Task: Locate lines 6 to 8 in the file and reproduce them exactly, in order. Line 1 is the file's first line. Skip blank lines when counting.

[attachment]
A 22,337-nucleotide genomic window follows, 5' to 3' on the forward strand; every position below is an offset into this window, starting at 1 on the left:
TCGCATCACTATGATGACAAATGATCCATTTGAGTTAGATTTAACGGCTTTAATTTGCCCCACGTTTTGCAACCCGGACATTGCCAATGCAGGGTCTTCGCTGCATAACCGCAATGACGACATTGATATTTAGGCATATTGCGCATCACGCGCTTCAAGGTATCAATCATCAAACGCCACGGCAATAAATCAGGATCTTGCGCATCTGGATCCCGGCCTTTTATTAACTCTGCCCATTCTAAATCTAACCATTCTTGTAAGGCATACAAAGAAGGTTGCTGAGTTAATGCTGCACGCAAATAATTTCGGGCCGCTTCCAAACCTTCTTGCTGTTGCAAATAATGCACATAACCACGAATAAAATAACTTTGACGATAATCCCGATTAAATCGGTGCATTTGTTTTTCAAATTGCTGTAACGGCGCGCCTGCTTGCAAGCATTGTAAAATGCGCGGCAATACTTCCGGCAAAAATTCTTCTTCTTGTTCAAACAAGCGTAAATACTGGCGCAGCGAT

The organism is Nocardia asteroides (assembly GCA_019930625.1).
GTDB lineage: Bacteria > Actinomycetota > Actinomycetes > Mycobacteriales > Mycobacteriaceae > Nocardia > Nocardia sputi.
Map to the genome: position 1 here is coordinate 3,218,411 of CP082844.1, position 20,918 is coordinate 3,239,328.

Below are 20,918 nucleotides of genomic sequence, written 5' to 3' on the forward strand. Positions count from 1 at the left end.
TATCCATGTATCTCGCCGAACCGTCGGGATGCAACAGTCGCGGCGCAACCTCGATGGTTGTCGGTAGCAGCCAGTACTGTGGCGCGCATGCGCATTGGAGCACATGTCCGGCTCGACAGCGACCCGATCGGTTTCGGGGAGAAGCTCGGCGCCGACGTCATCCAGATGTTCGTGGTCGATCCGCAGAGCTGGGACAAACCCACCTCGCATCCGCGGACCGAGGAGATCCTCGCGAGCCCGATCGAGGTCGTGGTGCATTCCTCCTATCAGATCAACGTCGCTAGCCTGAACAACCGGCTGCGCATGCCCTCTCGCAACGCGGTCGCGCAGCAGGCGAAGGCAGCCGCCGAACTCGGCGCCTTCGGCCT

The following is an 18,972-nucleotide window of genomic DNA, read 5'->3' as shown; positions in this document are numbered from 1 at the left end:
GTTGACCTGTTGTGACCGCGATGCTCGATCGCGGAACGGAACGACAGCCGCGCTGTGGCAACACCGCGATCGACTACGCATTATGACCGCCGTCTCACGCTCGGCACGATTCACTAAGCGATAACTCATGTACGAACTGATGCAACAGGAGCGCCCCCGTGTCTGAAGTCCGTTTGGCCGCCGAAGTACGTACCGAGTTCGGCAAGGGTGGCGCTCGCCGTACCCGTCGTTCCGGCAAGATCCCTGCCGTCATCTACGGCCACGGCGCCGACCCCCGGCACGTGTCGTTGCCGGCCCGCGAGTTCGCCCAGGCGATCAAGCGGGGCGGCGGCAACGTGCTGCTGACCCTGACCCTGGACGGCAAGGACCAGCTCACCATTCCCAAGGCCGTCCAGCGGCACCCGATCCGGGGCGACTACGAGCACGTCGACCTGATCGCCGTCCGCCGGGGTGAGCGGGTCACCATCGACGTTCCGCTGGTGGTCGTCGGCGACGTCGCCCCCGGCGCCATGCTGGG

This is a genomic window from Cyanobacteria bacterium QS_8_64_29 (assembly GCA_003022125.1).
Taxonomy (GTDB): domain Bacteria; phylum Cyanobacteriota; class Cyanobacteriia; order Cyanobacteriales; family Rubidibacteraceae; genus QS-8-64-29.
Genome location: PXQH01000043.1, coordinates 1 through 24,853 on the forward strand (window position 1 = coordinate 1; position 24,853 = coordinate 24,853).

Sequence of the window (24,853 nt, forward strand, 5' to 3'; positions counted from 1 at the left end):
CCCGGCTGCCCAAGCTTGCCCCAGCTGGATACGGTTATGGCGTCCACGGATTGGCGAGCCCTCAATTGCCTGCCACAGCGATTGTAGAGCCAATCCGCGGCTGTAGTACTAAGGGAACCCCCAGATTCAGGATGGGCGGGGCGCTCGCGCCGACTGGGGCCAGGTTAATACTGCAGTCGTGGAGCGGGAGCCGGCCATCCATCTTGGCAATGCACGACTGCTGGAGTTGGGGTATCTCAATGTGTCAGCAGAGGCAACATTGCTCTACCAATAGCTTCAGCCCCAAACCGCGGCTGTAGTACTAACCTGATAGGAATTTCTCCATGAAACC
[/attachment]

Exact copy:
Below are 20,918 nucleotides of genomic sequence, written 5' to 3' on the forward strand. Positions count from 1 at the left end.
TATCCATGTATCTCGCCGAACCGTCGGGATGCAACAGTCGCGGCGCAACCTCGATGGTTGTCGGTAGCAGCCAGTACTGTGGCGCGCATGCGCATTGGAGCACATGTCCGGCTCGACAGCGACCCGATCGGTTTCGGGGAGAAGCTCGGCGCCGACGTCATCCAGATGTTCGTGGTCGATCCGCAGAGCTGGGACAAACCCACCTCGCATCCGCGGACCGAGGAGATCCTCGCGAGCCCGATCGAGGTCGTGGTGCATTCCTCCTATCAGATCAACGTCGCTAGCCTGAACAACCGGCTGCGCATGCCCTCTCGCAACGCGGTCGCGCAGCAGGCGAAGGCAGCCGCCGAACTCGGCGCCTTCGGCCT

The following is an 18,972-nucleotide window of genomic DNA, read 5'->3' as shown; positions in this document are numbered from 1 at the left end: